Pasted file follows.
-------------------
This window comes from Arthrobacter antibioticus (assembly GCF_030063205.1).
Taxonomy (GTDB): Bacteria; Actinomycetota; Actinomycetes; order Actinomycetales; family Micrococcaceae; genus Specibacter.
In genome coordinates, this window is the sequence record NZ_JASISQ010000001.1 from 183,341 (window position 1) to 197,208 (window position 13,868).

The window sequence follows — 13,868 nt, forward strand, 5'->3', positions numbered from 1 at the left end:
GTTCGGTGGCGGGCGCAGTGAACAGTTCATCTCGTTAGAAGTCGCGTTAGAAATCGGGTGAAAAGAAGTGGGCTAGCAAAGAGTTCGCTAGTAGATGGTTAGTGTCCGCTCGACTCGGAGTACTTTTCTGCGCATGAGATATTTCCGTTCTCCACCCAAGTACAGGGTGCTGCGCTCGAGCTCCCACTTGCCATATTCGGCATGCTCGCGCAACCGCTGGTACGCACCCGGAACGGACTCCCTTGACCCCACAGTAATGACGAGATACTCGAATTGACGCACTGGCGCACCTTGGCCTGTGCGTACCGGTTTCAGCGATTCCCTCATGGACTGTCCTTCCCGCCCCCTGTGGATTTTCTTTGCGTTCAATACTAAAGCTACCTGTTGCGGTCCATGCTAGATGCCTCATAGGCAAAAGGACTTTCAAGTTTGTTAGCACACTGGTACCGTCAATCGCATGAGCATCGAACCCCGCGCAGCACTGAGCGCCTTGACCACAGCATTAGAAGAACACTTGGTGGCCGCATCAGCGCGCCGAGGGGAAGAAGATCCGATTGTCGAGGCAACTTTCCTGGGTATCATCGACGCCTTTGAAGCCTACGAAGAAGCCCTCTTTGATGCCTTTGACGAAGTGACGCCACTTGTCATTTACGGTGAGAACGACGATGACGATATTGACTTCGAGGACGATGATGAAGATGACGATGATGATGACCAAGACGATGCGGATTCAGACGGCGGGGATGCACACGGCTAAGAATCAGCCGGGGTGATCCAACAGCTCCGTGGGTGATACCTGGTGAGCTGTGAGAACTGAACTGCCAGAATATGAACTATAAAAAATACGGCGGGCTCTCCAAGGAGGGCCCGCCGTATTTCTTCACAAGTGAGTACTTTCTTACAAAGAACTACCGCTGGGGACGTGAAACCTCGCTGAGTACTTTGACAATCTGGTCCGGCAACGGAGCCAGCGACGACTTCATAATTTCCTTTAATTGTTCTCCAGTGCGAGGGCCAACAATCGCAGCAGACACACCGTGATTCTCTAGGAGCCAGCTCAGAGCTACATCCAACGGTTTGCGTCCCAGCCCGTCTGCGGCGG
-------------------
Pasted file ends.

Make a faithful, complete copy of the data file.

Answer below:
This window comes from Arthrobacter antibioticus (assembly GCF_030063205.1).
Taxonomy (GTDB): Bacteria; Actinomycetota; Actinomycetes; order Actinomycetales; family Micrococcaceae; genus Specibacter.
In genome coordinates, this window is the sequence record NZ_JASISQ010000001.1 from 183,341 (window position 1) to 197,208 (window position 13,868).

The window sequence follows — 13,868 nt, forward strand, 5'->3', positions numbered from 1 at the left end:
GTTCGGTGGCGGGCGCAGTGAACAGTTCATCTCGTTAGAAGTCGCGTTAGAAATCGGGTGAAAAGAAGTGGGCTAGCAAAGAGTTCGCTAGTAGATGGTTAGTGTCCGCTCGACTCGGAGTACTTTTCTGCGCATGAGATATTTCCGTTCTCCACCCAAGTACAGGGTGCTGCGCTCGAGCTCCCACTTGCCATATTCGGCATGCTCGCGCAACCGCTGGTACGCACCCGGAACGGACTCCCTTGACCCCACAGTAATGACGAGATACTCGAATTGACGCACTGGCGCACCTTGGCCTGTGCGTACCGGTTTCAGCGATTCCCTCATGGACTGTCCTTCCCGCCCCCTGTGGATTTTCTTTGCGTTCAATACTAAAGCTACCTGTTGCGGTCCATGCTAGATGCCTCATAGGCAAAAGGACTTTCAAGTTTGTTAGCACACTGGTACCGTCAATCGCATGAGCATCGAACCCCGCGCAGCACTGAGCGCCTTGACCACAGCATTAGAAGAACACTTGGTGGCCGCATCAGCGCGCCGAGGGGAAGAAGATCCGATTGTCGAGGCAACTTTCCTGGGTATCATCGACGCCTTTGAAGCCTACGAAGAAGCCCTCTTTGATGCCTTTGACGAAGTGACGCCACTTGTCATTTACGGTGAGAACGACGATGACGATATTGACTTCGAGGACGATGATGAAGATGACGATGATGATGACCAAGACGATGCGGATTCAGACGGCGGGGATGCACACGGCTAAGAATCAGCCGGGGTGATCCAACAGCTCCGTGGGTGATACCTGGTGAGCTGTGAGAACTGAACTGCCAGAATATGAACTATAAAAAATACGGCGGGCTCTCCAAGGAGGGCCCGCCGTATTTCTTCACAAGTGAGTACTTTCTTACAAAGAACTACCGCTGGGGACGTGAAACCTCGCTGAGTACTTTGACAATCTGGTCCGGCAACGGAGCCAGCGACGACTTCATAATTTCCTTTAATTGTTCTCCAGTGCGAGGGCCAACAATCGCAGCAGACACACCGTGATTCTCTAGGAGCCAGCTCAGAGCTACATCCAACGGTTTGCGTCCCAGCCCGTCTGCGGCGG